MetS definition

The MetS definition was based on the National Cholesterol Education Program Adult Treatment Panel III criteria17 with modification on waist circumference cutoff to be more appropriate for an Asian population.18 A subject was diagnosed to have MetS when three or more of the following were satisfied: (i) blood pressure ≥130/85 mmHg or taking antihypertensive drugs; (ii) waist circumference ≥90 cm in men and ≥80 cm in women; (iii) triglyceride level ≥1.69 mmol/L (150 mg/dL); (iv) HDL cholesterol level <1.03 mmol/L (40 mg/dL) in men and <1.29 mmol/L (50 mg/dL) in women; and (v) fasting glucose level ≥6.1 mmol/L (110 mg/dL) or confirmed diagnosis of type 2 diabetes.

Statistical analysis

Statistical analysis was performed using sas version 8.1 (SAS Institute, Cary, NC, USA). Continuous variables were presented as mean ± SD or median (interquartile range) for skewed variables. Categorical variables were shown in proportions. The following skewed variables were logarithmically transformed before analysis: fasting insulin, HOMA-IR, triglycerides, ALT, and GGT.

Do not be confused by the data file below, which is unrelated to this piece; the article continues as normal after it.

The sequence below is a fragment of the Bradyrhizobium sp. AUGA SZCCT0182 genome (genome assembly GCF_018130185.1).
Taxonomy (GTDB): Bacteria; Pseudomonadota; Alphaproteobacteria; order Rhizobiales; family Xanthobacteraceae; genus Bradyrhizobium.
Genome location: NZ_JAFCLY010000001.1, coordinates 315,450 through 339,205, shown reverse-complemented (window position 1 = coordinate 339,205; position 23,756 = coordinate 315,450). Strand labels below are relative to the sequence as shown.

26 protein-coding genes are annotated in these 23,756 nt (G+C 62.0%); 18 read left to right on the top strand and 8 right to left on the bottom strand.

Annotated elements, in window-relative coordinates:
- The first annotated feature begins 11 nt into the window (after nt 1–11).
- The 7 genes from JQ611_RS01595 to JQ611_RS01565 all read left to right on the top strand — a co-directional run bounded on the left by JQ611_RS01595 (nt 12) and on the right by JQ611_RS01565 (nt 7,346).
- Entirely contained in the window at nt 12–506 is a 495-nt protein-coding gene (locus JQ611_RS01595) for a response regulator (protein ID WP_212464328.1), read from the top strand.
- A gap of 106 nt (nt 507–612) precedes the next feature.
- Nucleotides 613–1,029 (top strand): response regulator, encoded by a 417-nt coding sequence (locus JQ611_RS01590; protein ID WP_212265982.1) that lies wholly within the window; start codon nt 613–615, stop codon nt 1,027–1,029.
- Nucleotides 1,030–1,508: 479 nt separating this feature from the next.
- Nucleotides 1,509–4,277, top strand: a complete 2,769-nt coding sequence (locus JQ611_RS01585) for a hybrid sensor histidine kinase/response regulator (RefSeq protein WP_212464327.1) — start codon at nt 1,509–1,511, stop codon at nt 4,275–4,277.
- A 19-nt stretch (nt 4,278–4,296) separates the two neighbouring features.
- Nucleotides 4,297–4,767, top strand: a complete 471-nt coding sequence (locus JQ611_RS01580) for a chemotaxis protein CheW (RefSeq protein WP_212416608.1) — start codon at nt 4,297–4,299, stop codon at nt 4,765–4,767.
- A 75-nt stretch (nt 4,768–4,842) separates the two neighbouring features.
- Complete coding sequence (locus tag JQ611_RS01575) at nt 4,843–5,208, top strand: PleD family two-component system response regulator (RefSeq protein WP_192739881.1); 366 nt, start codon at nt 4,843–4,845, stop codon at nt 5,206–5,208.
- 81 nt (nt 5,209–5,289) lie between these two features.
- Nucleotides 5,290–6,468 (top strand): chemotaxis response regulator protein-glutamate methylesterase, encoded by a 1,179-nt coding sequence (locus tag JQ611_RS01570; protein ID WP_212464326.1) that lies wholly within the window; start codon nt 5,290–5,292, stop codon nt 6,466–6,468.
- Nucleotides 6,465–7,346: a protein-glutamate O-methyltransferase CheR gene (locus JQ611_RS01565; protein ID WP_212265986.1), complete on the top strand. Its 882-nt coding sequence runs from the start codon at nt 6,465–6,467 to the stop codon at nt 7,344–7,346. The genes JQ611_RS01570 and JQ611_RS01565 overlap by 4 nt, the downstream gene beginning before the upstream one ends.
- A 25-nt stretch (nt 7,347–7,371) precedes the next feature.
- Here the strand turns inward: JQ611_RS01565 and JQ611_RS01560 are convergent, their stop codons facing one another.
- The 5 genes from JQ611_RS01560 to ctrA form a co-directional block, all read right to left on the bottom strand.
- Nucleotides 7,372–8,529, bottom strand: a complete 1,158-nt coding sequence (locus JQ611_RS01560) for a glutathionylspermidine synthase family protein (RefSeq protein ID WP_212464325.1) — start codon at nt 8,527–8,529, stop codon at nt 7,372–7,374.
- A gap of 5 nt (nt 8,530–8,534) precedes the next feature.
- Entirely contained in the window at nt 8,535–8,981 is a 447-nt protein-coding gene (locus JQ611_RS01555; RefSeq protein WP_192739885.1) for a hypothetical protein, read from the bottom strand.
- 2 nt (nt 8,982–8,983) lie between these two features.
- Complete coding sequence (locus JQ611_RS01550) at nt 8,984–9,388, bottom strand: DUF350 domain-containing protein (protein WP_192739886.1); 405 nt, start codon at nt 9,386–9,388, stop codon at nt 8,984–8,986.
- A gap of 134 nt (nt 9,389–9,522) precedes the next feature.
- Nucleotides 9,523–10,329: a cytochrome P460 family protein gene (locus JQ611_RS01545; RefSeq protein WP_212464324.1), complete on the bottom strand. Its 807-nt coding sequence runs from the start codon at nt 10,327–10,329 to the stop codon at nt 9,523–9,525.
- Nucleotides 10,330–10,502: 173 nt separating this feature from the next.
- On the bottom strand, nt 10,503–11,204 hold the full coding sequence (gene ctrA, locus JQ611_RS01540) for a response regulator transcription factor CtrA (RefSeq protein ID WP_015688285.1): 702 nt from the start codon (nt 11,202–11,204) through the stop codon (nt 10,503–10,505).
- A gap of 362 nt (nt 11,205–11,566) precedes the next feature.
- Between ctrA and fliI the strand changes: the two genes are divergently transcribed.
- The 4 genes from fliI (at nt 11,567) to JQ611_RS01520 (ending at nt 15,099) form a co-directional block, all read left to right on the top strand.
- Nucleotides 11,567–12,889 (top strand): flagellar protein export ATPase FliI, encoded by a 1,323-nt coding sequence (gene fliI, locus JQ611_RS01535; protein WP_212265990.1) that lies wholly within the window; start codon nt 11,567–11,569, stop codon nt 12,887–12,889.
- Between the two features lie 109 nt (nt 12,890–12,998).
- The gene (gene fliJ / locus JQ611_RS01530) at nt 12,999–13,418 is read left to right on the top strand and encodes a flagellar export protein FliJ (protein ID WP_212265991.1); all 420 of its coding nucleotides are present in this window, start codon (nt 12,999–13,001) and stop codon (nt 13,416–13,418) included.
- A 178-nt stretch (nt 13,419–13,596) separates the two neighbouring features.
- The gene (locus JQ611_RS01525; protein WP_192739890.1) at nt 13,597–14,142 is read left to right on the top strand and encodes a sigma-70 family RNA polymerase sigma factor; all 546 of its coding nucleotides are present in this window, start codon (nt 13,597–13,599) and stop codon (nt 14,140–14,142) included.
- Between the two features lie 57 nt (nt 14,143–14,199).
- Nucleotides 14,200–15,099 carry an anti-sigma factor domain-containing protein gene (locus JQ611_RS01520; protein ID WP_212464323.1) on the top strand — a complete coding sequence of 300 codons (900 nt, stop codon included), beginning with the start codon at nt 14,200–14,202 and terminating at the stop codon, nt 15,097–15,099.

In cross-sectional analysis, the study population was divided into four quarters on the basis of GGT or ALT distributions. Sex-specific quartiles for GGT concentrations were: <20, 20–27, 27–40, and ≥40 IU/L for men, and <16, 16–21, 21–32, and ≥32 IU/L for women; and those for ALT concentrations were: <12, 12–16, 16–25, and ≥25 IU/L for men, and <11, 11–15, 15–23, and ≥23 IU/L for women. Linear regression analysis was used to test for trends across GGT or ALT groups with or without adjustment for age, sex, BMI, or community by fitting quantitative variables (1–4, representing four different groups of either GGT or ALT) for the four groups. Logistic regression models were used to assess the univariate and multivariate-adjusted relative risks of MetS and the individual components for each quartile, compared with the reference group (quartile 1 or the lowest quartile). In the adjustment, sex (male/female), community (Youyi/Songnan), occupation (eleven groups), educational level (five groups), family history of diabetes (yes/no), smoking status (never/ever/current), drinking status (never/ever/current), and leisure-time physical activity (low/medium/high) were fitted as categorical variables. Age, BMI, ln(HOMA-IR), ln(ALT) (adjusted for GGT quartiles), and ln(GGT) (adjusted for ALT quartiles) were fitted as continuous variables. Tests of linear trend across increasing quartiles of GGT or ALT were conducted by treating the quartiles as a continuous variable. Results were presented as odds ratios (OR) and 95% confidence intervals (CI).